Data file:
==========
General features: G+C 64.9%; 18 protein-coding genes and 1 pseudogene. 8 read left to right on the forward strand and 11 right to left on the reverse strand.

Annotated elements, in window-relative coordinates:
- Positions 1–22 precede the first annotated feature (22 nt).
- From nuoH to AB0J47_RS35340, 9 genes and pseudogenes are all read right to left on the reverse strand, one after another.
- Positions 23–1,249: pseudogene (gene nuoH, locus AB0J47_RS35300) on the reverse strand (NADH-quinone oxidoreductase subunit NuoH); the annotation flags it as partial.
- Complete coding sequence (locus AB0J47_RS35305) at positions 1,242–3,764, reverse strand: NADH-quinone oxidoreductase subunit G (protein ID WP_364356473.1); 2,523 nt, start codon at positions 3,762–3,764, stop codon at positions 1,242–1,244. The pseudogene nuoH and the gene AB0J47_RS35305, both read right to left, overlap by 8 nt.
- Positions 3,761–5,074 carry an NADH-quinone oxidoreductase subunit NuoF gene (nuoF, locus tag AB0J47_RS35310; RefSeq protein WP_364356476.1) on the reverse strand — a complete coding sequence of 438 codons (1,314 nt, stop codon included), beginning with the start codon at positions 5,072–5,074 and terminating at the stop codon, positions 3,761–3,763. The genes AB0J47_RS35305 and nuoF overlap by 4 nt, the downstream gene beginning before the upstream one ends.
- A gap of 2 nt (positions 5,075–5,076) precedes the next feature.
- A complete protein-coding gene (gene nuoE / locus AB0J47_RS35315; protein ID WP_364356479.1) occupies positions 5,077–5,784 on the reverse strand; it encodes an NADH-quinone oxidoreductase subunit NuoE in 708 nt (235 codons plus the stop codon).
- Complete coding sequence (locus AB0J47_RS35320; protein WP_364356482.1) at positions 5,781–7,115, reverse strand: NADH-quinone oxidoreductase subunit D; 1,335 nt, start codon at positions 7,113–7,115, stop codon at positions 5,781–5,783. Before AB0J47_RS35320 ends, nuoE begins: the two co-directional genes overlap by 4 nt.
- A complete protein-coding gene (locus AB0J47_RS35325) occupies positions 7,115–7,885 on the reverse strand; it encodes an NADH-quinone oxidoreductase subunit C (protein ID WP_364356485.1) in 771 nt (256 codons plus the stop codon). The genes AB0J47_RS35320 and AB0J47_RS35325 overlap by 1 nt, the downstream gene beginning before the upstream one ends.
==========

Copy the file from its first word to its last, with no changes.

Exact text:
General features: G+C 64.9%; 18 protein-coding genes and 1 pseudogene. 8 read left to right on the forward strand and 11 right to left on the reverse strand.

Annotated elements, in window-relative coordinates:
- Positions 1–22 precede the first annotated feature (22 nt).
- From nuoH to AB0J47_RS35340, 9 genes and pseudogenes are all read right to left on the reverse strand, one after another.
- Positions 23–1,249: pseudogene (gene nuoH, locus AB0J47_RS35300) on the reverse strand (NADH-quinone oxidoreductase subunit NuoH); the annotation flags it as partial.
- Complete coding sequence (locus AB0J47_RS35305) at positions 1,242–3,764, reverse strand: NADH-quinone oxidoreductase subunit G (protein ID WP_364356473.1); 2,523 nt, start codon at positions 3,762–3,764, stop codon at positions 1,242–1,244. The pseudogene nuoH and the gene AB0J47_RS35305, both read right to left, overlap by 8 nt.
- Positions 3,761–5,074 carry an NADH-quinone oxidoreductase subunit NuoF gene (nuoF, locus tag AB0J47_RS35310; RefSeq protein WP_364356476.1) on the reverse strand — a complete coding sequence of 438 codons (1,314 nt, stop codon included), beginning with the start codon at positions 5,072–5,074 and terminating at the stop codon, positions 3,761–3,763. The genes AB0J47_RS35305 and nuoF overlap by 4 nt, the downstream gene beginning before the upstream one ends.
- A gap of 2 nt (positions 5,075–5,076) precedes the next feature.
- A complete protein-coding gene (gene nuoE / locus AB0J47_RS35315; protein ID WP_364356479.1) occupies positions 5,077–5,784 on the reverse strand; it encodes an NADH-quinone oxidoreductase subunit NuoE in 708 nt (235 codons plus the stop codon).
- Complete coding sequence (locus AB0J47_RS35320; protein WP_364356482.1) at positions 5,781–7,115, reverse strand: NADH-quinone oxidoreductase subunit D; 1,335 nt, start codon at positions 7,113–7,115, stop codon at positions 5,781–5,783. Before AB0J47_RS35320 ends, nuoE begins: the two co-directional genes overlap by 4 nt.
- A complete protein-coding gene (locus AB0J47_RS35325) occupies positions 7,115–7,885 on the reverse strand; it encodes an NADH-quinone oxidoreductase subunit C (protein ID WP_364356485.1) in 771 nt (256 codons plus the stop codon). The genes AB0J47_RS35320 and AB0J47_RS35325 overlap by 1 nt, the downstream gene beginning before the upstream one ends.